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I want to determine if a native assembly is complied as x64 or x86 from a managed code application (C#).

I think it must somewhere in the PE header since the OS loader needs to know this information, but I couldn't find it. Of course I prefer to do it in managed code, but if it necessary, I can use native C++.

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8 Answers

You can use DUMPBIN too. Use the /headers or /all flag and its the first file header listed.

dumpbin /headers cv210.dll

64-bit

Microsoft (R) COFF/PE Dumper Version 10.00.30319.01
Copyright (C) Microsoft Corporation.  All rights reserved.


Dump of file cv210.dll

PE signature found

File Type: DLL

FILE HEADER VALUES
            8664 machine (x64)
               6 number of sections
        4BBAB813 time date stamp Tue Apr 06 12:26:59 2010
               0 file pointer to symbol table
               0 number of symbols
              F0 size of optional header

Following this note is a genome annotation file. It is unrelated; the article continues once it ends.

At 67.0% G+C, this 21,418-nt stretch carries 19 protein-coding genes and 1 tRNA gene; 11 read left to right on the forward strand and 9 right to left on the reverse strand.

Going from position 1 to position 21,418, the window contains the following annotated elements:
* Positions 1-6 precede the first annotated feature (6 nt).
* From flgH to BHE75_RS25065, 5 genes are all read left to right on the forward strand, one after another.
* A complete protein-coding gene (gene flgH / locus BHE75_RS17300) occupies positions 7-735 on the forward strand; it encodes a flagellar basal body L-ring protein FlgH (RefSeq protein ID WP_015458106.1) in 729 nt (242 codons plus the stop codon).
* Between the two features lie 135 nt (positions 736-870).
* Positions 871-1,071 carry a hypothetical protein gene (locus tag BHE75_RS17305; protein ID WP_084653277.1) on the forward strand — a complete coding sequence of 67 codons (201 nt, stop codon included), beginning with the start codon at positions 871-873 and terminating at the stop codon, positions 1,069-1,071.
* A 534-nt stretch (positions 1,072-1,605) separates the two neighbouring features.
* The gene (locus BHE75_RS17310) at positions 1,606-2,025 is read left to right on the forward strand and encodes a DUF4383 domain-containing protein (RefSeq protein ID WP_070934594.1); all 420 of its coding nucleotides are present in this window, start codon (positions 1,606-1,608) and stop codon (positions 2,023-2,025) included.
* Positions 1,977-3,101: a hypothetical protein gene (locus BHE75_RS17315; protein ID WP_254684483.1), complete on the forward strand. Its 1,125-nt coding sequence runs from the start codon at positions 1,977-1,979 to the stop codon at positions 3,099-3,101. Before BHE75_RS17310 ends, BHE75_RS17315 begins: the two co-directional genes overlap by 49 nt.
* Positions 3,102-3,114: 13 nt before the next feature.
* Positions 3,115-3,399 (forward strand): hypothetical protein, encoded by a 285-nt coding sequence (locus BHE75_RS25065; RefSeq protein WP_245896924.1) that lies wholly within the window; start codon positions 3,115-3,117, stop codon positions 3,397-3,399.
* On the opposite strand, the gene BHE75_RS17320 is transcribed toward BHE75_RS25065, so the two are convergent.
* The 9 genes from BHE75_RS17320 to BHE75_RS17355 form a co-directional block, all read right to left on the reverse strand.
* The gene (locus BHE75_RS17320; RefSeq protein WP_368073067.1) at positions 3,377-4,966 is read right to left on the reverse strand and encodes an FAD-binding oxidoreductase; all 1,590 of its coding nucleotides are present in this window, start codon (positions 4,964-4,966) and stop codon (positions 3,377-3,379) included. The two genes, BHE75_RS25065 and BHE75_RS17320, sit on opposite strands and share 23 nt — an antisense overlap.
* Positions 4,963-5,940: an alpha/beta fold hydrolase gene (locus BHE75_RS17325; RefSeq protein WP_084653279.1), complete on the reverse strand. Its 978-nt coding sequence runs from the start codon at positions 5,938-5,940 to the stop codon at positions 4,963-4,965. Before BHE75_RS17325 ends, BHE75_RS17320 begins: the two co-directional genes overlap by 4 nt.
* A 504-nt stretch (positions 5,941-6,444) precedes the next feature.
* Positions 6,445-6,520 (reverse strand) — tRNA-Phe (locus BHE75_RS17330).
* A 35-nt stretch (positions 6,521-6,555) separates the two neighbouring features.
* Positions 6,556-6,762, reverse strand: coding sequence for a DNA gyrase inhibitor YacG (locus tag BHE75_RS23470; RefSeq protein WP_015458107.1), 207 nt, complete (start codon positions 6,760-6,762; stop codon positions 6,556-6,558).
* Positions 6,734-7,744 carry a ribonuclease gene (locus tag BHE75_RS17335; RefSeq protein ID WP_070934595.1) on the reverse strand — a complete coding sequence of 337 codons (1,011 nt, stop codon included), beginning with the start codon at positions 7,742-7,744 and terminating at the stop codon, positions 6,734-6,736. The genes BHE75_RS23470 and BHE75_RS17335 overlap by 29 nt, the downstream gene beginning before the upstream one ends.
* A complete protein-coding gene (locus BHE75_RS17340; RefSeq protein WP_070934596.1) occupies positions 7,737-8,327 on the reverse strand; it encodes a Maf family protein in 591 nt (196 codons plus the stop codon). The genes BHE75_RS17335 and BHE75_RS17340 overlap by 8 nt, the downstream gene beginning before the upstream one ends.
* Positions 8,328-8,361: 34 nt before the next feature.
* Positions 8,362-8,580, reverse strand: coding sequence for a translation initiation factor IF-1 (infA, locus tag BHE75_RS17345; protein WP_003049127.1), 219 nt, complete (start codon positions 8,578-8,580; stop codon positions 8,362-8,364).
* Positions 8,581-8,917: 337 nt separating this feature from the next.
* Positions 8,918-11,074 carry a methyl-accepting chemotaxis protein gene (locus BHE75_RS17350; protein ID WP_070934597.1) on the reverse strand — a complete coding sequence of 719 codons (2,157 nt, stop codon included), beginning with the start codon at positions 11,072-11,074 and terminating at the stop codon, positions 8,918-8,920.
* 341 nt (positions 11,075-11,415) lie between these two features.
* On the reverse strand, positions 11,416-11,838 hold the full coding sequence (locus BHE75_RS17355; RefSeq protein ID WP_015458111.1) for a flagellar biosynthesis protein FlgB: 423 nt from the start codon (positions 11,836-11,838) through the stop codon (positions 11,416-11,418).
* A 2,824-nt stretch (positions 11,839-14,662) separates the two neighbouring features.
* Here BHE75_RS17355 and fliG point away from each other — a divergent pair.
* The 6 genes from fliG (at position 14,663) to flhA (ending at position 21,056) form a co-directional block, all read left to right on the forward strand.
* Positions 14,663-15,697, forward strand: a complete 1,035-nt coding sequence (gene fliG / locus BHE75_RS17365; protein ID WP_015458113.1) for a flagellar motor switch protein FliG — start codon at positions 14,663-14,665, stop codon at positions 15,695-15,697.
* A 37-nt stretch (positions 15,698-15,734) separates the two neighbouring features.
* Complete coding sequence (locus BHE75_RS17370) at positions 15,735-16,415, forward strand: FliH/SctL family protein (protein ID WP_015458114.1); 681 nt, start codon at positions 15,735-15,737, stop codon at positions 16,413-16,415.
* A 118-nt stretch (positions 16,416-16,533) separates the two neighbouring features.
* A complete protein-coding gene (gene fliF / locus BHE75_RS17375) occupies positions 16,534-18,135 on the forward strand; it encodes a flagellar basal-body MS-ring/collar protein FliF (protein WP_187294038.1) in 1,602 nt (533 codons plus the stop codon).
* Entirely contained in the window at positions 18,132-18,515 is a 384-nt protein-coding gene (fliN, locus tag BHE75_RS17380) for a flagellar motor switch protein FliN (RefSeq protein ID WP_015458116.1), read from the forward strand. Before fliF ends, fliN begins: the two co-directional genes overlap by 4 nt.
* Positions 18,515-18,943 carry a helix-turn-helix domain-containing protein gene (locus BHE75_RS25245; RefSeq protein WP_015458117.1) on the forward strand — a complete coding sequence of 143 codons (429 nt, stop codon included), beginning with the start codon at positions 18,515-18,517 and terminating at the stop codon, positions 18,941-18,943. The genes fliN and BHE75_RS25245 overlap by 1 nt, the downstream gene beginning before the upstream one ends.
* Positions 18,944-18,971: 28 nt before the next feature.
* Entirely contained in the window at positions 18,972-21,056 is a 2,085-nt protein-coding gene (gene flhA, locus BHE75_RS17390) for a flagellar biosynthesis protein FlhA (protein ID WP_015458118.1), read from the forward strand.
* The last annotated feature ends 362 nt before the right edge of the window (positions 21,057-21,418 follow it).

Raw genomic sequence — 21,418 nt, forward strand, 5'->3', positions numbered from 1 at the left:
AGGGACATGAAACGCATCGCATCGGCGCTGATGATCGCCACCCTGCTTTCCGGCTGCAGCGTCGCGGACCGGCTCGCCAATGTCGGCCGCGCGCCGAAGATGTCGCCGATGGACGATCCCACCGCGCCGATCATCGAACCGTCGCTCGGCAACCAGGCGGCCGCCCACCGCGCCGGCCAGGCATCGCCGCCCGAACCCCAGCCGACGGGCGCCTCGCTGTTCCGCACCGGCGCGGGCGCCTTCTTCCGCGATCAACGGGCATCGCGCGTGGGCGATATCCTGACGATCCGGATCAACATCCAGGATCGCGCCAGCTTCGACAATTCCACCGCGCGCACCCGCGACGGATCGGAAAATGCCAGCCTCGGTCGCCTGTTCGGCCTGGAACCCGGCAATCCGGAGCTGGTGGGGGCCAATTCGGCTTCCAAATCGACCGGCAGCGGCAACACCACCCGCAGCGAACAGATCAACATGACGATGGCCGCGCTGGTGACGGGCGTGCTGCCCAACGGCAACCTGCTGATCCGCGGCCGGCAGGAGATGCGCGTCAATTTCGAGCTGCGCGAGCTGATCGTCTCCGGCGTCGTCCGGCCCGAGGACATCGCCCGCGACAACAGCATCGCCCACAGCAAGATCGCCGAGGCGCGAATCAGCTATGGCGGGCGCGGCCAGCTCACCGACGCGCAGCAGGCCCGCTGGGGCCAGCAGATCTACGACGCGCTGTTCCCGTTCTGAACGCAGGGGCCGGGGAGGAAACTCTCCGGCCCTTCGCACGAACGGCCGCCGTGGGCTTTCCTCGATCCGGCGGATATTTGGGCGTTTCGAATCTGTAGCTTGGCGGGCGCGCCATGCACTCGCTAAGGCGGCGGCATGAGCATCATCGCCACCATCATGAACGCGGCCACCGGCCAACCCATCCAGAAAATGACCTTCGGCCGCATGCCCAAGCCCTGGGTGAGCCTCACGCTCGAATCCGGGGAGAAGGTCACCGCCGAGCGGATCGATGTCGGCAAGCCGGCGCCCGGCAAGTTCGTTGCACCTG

2022 characteristics
                   Executable
                   Application can handle large (>2GB) addresses
                   DLL

32-bit

Microsoft (R) COFF/PE Dumper Version 10.00.30319.01
Copyright (C) Microsoft Corporation.  All rights reserved.


Dump of file acrdlg.dll

PE signature found

File Type: DLL

FILE HEADER VALUES
             14C machine (x86)
               5 number of sections
        467AFDD2 time date stamp Fri Jun 22 06:38:10 2007
               0 file pointer to symbol table
               0 number of symbols
              E0 size of optional header
            2306 characteristics
                   Executable
                   Line numbers stripped